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Merkel: Life will remain hard for a long time

April 23, 2020

Despite positive developments in Germany, Chancellor Angela Merkel has cautioned that the pandemic has only just begun. She also said Germany should be prepared to open its pocketbook to help the EU.

Merkel in the Bundestag giving a speech on the coronavirus crisis
Image: Reuters/A. Hilse

The decision to impose restrictions on public life in the face of the coronavirus outbreak was one of the hardest choices of her chancellorship, German Chancellor Angela Merkel told German lawmakers on Thursday. 

"This pandemic is an imposition to democracy," Merkel said. 

Last week Germany extended until May 3 most of the restrictions it had imposed to slow the spread of COVID-19, though some shops have reopened and older school children will be allowed to return to class. 

The measures have thus far contributed to Germany being able to avoid overwhelming its health care system with coronavirus patients.

Still at the beginning of the pandemic

But the chancellor cautioned not to be too hasty in a return to normal life. 

"We're not living in the final phase of the pandemic, but still at the beginning," she said. "We will be living with this virus for a long time."

Merkel called for lawmakers and the people of Germany to have patience and discipline now in order to avoid a potential catastrophe were the economy to reopen too soon. Disciple now would result in a quicker return to normal economic activity, she said.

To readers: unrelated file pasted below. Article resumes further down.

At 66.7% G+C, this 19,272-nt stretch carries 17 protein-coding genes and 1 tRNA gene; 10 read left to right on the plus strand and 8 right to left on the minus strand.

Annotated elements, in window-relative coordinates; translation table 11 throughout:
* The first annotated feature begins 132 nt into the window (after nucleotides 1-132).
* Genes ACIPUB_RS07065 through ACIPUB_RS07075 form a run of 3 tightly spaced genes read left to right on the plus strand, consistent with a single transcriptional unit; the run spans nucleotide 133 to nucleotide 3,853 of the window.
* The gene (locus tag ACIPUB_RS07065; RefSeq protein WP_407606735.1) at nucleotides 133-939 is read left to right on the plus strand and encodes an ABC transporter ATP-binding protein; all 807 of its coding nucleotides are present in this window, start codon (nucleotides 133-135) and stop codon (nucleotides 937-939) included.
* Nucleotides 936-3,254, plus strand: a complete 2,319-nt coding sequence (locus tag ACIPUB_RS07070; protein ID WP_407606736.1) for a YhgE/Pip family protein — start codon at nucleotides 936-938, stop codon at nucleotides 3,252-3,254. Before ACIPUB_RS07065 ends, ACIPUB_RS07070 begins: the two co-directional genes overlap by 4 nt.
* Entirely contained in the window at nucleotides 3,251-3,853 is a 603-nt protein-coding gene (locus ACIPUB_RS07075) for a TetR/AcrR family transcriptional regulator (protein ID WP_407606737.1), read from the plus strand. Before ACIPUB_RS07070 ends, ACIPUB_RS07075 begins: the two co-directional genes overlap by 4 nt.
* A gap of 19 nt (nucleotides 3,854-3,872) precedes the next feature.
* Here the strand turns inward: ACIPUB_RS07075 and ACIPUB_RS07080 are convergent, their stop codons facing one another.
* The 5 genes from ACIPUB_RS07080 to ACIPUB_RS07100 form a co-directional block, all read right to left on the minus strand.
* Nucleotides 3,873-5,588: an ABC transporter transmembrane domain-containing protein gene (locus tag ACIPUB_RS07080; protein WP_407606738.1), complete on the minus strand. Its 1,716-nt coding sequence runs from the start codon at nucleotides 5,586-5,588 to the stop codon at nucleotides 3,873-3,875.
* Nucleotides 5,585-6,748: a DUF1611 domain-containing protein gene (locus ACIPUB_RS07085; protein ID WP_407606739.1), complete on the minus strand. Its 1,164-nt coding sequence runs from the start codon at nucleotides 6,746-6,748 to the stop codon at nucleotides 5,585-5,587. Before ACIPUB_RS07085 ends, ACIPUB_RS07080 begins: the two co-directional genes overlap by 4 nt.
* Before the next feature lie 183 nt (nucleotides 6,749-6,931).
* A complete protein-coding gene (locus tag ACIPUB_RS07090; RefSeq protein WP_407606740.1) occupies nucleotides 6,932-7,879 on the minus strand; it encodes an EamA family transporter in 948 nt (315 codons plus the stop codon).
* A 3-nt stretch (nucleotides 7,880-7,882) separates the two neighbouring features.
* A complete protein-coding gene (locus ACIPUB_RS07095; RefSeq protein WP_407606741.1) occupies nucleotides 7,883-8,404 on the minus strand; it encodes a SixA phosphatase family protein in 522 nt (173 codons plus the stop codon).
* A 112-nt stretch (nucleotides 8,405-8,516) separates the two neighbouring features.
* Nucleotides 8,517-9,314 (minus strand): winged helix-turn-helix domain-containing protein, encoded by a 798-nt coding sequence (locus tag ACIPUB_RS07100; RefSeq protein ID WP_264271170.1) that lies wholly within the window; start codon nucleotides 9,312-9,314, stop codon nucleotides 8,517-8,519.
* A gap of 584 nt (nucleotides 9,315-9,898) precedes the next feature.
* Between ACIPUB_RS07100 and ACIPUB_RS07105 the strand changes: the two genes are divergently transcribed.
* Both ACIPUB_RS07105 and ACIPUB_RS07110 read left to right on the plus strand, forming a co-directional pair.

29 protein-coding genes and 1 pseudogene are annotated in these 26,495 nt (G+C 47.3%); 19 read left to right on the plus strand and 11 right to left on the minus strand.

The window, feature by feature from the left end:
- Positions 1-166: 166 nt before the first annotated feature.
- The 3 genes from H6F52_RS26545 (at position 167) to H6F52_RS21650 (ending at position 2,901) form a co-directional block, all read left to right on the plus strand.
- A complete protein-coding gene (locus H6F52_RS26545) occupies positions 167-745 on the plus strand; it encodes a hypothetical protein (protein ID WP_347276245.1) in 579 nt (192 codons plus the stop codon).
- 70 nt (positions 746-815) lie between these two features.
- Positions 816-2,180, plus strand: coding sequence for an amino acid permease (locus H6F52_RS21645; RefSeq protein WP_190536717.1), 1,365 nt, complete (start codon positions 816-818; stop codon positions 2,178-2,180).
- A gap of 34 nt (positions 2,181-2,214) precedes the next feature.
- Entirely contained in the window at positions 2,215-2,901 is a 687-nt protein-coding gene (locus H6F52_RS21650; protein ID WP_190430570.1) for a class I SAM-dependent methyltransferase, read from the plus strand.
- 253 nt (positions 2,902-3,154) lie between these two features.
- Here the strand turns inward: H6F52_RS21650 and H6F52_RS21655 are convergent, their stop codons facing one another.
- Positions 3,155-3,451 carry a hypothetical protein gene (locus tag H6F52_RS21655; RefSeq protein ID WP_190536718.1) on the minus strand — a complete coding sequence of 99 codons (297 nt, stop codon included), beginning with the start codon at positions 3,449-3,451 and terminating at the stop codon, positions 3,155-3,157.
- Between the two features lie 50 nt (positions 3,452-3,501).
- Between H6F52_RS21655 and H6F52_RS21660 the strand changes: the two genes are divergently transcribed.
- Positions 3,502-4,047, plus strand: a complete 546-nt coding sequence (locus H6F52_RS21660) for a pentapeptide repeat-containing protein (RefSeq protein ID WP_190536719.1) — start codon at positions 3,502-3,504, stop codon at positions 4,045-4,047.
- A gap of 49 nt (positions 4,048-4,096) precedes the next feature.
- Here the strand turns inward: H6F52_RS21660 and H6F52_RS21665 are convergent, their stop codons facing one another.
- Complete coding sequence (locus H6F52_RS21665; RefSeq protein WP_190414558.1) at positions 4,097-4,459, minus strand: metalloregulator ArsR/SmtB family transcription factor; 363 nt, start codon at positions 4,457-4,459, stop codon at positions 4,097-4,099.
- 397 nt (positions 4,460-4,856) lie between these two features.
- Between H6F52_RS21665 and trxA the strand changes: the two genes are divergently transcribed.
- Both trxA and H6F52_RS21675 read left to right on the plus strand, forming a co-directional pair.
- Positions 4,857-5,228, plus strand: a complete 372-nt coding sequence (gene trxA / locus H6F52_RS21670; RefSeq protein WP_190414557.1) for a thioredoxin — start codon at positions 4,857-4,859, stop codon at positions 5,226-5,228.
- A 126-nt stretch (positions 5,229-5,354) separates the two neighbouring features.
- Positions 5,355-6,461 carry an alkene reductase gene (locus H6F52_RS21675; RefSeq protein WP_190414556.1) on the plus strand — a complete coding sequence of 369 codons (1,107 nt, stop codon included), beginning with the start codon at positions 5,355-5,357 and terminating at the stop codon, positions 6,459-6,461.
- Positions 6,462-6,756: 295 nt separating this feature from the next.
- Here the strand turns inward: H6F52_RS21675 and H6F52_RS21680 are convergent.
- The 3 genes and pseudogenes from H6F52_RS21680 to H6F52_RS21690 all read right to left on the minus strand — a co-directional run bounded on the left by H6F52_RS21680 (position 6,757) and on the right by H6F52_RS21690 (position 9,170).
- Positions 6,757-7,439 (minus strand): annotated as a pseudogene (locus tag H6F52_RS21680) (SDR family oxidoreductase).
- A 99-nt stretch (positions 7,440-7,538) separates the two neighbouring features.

Coronavirus lockdown in Berlin

Germany to open its wallet to EU

Speaking about the need for European unity, the chancellor said that Germany must be prepared to contribute "significantly" to the EU budget in order to shore up the bloc against the fallout from the coronavirus outbreak, German Chancellor Angela Merkel said on Thursday.

Speaking before lawmakers at the Bundestag in Berlin, Merkel said that, in the spirit of solidarity and as Europe's largest economy, Germany should be prepared to pay more into the EU budget.

"Europe isn't Europe when it doesn't think of itself as Europe," she said. 

Read more: Coronavirus: European solidarity comes at a price

No to coronabonds

Merkel's speech contained some good and some bad news for Germany's European partners, according to DW Europe editor Georg Matthes.

"Merkel mentioned additional contributions to the EU budget, but it is completely unclear whether this would be grants or whether this would be loans," he said. "Also the amount of money on the table is completely unclear. It leads us back to an age-old row over mutualized debt, which will be very difficult to find a conclusion at this video conference."

The chancellor also spoke out against the idea of EU members taking on collective debt in response to coronavirus, so-called "coronabonds," an instrument members of the bloc have debated for weeks. 

Countries like France and Spain, that have been severely impacted by the virus, are in support of the strategy, while Germany and the Netherlands are against. 

"The point now is, to help quickly and to have instruments in hand quickly, which can alleviate the effects of the crisis," Merkel said.

She also called on the European Commission, the governing body of the EU, to conduct a study on how the pandemic has affected the bloc and to identify appropriate response measures. 

In her speech, Merkel also praised the work of the World Health Organization (WHO), saying, "For the German government, I emphasize the WHO is an indispensable partner and we support them in their mandate." The comment alludes to a recent decision by US President Donald Trump to halt funding to the organization at the forefront of the effort to contain the coronavirus.

kp/sms (AFP, dpa)

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